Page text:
section 15.2
Glycogen Metabolism
N7 N10
5. Glycogen synthase kinase-4 (GSK-4; site N7;
relatively specific for glycogen synthase).
. Casein kinase-2 (site C46; broadly specific;
physiologically important substrates not yet known).
7. A novel protein kinase that may be activated by
cAMP-dependent protein kinase (site N10).
Regulation of glycogen synthase by multisite phosphorylation. The
location of phosphorylation sites (*) and the protein kinases that
phosphorylate at these sites (boxes) are shown. Phosphorylations occur
only at N- and C-terminal regions of the enzymes, as indicated by CB-N
and CB-C, respectively. The single-letter abbreviations for amino acids are
used (see Chapter 2). cAMP-PK = cyclic AMP-dependent protein kinase;
+/calmodulin-dependent multiprotein kinase; PhK =
phosphorylase kinase; GSK = glycogen synthase kinase; CK = casein
kinase; N10-PK = A novel protein kinase. [Reproduced with permission
from P. Cohen, Protein phosphorylation and hormone action.
Proc. R. Soc.
Lond. ( B io l)
115 (1988).]
for glucose-
-phosphate, or decreased
for ADP, in-
organic phosphate, or other inhibitors, or a change in Vmax.
At least seven different protein kinases can phospho-
rylate muscle glycogen synthase
in vitro,
but whether
all are involved
in vivo
is not established. Some are
moderately specific for glycogen synthase, while oth-
ers phosphorylate a variety of proteins. They are listed
below, together with the sites that they phosphorylate
(Figure 15-9).
1. cAMP-dependent protein kinase (sites N7, C87, and
1 0 0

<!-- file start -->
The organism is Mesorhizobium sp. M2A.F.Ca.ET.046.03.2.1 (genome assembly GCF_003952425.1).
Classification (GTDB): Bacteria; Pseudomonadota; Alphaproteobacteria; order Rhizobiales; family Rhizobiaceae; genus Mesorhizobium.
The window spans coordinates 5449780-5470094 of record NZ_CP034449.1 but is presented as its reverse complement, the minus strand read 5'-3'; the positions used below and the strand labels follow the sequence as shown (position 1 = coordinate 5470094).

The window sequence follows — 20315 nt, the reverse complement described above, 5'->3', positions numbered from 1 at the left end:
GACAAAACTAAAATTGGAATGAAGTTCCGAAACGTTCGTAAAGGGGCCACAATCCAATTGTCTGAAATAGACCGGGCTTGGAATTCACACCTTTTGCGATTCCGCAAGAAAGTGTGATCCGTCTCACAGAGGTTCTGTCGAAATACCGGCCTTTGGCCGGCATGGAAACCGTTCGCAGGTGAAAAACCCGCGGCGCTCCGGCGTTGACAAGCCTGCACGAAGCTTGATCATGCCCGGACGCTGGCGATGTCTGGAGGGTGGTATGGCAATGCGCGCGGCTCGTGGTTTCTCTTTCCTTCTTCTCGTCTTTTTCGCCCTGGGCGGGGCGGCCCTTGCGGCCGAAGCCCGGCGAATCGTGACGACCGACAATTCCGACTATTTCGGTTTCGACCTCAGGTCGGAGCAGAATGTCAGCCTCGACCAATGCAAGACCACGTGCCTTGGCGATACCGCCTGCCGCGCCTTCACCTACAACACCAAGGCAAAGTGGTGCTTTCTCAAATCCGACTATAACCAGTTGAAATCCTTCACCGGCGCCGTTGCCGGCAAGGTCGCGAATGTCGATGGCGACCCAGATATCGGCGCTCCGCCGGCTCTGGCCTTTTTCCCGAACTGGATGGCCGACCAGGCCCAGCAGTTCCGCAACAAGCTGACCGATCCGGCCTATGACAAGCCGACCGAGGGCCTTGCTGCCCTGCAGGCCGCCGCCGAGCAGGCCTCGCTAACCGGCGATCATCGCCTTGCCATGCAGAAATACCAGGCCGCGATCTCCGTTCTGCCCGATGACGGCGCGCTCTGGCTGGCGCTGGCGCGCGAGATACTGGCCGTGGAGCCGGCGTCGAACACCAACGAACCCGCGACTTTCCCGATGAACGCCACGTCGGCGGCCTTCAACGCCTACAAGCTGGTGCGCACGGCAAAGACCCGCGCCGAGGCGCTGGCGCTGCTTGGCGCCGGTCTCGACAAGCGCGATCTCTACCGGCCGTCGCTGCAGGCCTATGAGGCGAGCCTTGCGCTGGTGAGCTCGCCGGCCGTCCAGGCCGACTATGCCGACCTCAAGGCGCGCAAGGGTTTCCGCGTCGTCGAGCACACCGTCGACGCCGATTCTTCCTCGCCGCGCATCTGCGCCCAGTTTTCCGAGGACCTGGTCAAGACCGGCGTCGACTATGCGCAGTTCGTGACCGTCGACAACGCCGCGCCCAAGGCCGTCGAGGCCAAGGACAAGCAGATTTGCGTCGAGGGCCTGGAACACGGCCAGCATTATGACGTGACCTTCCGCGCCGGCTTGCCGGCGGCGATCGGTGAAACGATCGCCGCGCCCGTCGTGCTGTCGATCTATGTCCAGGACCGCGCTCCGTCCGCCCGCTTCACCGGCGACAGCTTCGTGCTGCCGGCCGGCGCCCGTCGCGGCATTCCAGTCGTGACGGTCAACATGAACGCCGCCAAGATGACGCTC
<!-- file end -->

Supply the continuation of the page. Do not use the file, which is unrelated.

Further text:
, broad specificity; mediates effects of many
2. Phosphorylase kinase (site N7; main function
in vivo
probably is activation of glycogen phosphorylase).
3. Ca
+/calmodulin-dependent multiprotein kinase (sites
N7 and C100; relatively specific for glycogen
4. Glycogen synthase kinase-3 (GSK-3; sites C30, C34,
C38 and C42; also phosphorylates inhibitor-2 (see
below), thereby activating protein phosphatase-
In muscle, cAMP-dependent protein kinase (Chap-
ter 30) mediates the inhibitory effect of epinephrine
on glycogenesis by phosphorylating protein phosphatase
inhibitor-1 and phosphorylating sites N7, C87, and C l00.
The inhibitory effect of cytosolic Ca2+ on glycogen
synthesis may be mediated by calmodulin-dependent
multiprotein kinase. GSK-3 may be a key control en-
zyme; it phosphorylates sites on glycogen synthase that
have the greatest effect on synthase activity. GSK-3
also activates protein phosphatase
- 1
by phosphorylating
, however, and these seemingly opposing effects
have not been fully explained. Stimulation by insulin of
glycogen synthesis in muscle may be mediated by GSK-3
or phosphatases that remove the phosphate group at the
GSK-3 sites.
Reactivation of glycogen synthase requires removal of
the phosphate groups by a phosphatase. Four enzymes that
dephosphorylate glycogen synthase or one or more kinases
in vitro
have been isolated from skeletal muscle.
1. Protein phosphatase-1 (Mg
phosphatase; multisubstrate protein phosphatase;
M.W. of catalytic subunit is 35,000; major enzyme in
regulation of glycogen metabolism in skeletal muscle;
dephosphorylates glycogen phosphorylase, /3-subunit
of phosphorylase kinase, and at least three sites of
glycogen synthase; regulated by inhibitor-
inhibitor-2, and GSK-3 + Mg2+- ATP).
2. Protein phosphatase-2A (polycation-dependent
phosphatase, M.W. ~200,000; M.W. of catalytic
subunit ~38,000; function unclear).
3. Protein phosphatase-2B (calcineurin; dimer; catalytic
subunit of M.W. 60,000 has Ca2+ binding site;
Ca2+-binding subunit of M.W. ~ 18,000, partially
homologous with calmodulin and troponin C;
N-terminal glycine blocked by amide linkage with
myristic acid; absolute requirement for Ca2+;
regulated by Ca
+/calmodulin; dephosphorylates
a-subunit of phosphorylase kinase and inhibitory but
not glycogen phosphorylase or synthase or /3-subunit
of phosphorylase kinase).
4. Protein phosphatase-2C (monomer; M.W. 43,000;
represents a small fraction of glycogen synthase
phosphatase in skeletal muscle; may primarily
regulate other metabolic pathway
in vivo).
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